Change in symptom scores for three anxiety measures after Mindfulness-Based Stress Reduction. The lower the number the better.

Other studies have found similar benefits, particularly when mindfulness is used alongside anxiety medication (6).

Depression

Clinical depression is complex disorder characterized by low mood and avoidance of usual activities.

Conventional care includes medication and psychotherapy. Unfortunately, many patients relapse with this protocol or are do not comply with medication regimens (7).

Research suggests that mindfulness can help prevent relapse for those who do not wish to use maintenance antidepressants.

In one study (7):

  • One group of 28 patients with major depressive disorder in remission received maintenance antidepressants.
  • The second group of 26 patients gradually discontinued antidepressants while receiving an 8-week Mindfulness-Based Cognitive Therapy (MBCT) program.
  • The third group of 30 patients gradually discontinued medications while receiving placebo pills under clinical supervision.

Compared to the placebo group, the mindfulness and antidepressant groups showed equally reduced likelihood of relapse. Keep in mind the mindfulness group were weaned off antidepressants.

Proportion of unstable remitters who survived without relapse during maintenance/follow up. M-ADM = maintenance antidepressant pharamacotherapy, MBCT = taper + Mindfulness Based Cognitive Therapy and PLA+CLIN = taper + pill placebo and clinical management.

Data from several studies suggests mindfulness and antidepressants are comparable for treating mild to moderate symptoms of depression (8).

This certainly does not suggest those with depression should discontinue medications. However, mindfulness does show promise as an alternative, and certainly as therapy alongside antidepressants.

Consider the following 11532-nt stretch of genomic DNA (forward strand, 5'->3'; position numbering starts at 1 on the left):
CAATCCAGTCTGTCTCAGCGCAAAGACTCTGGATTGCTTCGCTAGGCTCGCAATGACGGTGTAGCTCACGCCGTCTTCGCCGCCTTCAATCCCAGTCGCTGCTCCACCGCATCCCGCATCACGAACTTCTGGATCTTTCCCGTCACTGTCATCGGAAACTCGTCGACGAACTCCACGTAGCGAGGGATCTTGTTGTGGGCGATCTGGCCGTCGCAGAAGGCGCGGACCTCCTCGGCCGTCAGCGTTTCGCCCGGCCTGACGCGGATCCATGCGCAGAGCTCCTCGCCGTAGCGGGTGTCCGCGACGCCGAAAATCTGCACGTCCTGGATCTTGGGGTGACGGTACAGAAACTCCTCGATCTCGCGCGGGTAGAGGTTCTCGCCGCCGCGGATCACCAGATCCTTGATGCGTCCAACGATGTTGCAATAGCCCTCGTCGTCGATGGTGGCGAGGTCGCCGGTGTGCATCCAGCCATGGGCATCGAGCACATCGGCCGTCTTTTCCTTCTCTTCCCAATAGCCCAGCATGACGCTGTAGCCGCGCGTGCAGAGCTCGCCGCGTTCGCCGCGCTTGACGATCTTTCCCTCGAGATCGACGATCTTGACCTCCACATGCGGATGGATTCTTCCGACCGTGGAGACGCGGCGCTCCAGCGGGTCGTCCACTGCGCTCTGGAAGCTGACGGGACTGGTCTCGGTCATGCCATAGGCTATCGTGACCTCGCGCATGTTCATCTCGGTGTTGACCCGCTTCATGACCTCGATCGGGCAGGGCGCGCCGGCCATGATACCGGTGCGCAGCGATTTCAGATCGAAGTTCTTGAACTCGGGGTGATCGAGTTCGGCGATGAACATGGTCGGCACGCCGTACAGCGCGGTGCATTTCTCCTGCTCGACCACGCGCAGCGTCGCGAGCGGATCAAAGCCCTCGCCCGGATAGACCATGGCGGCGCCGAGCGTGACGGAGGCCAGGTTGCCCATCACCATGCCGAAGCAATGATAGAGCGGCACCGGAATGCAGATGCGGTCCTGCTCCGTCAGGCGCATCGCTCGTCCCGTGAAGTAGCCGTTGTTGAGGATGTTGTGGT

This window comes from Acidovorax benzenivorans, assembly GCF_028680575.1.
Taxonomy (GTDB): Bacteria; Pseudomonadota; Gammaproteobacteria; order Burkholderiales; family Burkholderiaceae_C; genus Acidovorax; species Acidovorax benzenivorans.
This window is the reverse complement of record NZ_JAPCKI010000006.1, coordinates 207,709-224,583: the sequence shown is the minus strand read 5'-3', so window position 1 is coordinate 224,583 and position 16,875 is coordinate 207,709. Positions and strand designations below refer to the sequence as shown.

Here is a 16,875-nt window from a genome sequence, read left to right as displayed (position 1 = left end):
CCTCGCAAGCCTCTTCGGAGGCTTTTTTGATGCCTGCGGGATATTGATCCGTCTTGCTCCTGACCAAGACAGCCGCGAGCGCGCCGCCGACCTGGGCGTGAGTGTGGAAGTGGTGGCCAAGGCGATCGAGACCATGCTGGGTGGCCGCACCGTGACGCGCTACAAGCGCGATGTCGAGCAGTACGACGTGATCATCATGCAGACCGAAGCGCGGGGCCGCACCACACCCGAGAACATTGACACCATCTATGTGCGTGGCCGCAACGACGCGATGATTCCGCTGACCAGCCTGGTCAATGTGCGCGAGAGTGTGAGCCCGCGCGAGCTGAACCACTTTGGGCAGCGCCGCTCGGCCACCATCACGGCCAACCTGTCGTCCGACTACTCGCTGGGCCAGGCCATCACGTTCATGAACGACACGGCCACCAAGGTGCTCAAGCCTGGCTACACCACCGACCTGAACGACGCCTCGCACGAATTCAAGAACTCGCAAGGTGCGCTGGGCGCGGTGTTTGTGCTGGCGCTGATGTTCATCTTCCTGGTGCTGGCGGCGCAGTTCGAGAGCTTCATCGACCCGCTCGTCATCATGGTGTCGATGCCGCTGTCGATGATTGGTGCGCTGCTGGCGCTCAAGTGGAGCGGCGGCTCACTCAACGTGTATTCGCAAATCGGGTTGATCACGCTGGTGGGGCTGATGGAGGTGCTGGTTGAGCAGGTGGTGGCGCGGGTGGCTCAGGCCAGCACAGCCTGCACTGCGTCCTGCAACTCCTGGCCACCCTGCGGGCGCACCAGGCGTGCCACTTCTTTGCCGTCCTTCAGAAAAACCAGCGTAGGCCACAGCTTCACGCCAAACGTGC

Summary: Studies indicate it's useful for managing anxiety compared to conventional stress management practices. It may also be an effective alternative to antidepressants for those at risk of depression relapse.

Mindfulness Meditation and Weight Loss

Obesity rates worldwide have more than doubled in the past 36 years.

Research is now heavily focused on prevention and treatment strategies.

Mindfulness is promising as it has been shown to help limit stress and stress-related overeating (10, 11).

It can also increase awareness of hunger and satiety cues, a concept known as mindful eating (12).

A very large observational study showed a relationship between mindfulness and reduced risk of being overweight or obese. Although it was not able to prove that mindfulness causes lower body weight (13).

Results from smaller clinical trials are promising, but we can't make solid conclusions yet (14, 15).

Average weight change by group condition among overweight versus obese participants. Mindfulness dramatically reduced cortisol awakening response in obese but not overweight subjects.

It makes sense that mindful eating is beneficial for weight loss given our modern, fast-paced, fast food lifestyles.

Summary: Research has shown a link between mindfulness and healthy body weight, but more research is needed.

Mindfulness Meditation and Metabolic Risk Factors

Metabolic syndrome is a group of symptoms that raise risk for cardiovascular disease and diabetes.

You are considered to have metabolic syndrome if you have three or more of the following symptoms:

  • A waist circumference greater than 102 cm (40 inches) in men and greater than 88 cm (35 inches) in women.
  • High triglycerides

Observational studies have shown that metabolic syndrome is less common among those who use mind-body practices, including mindfulness (16).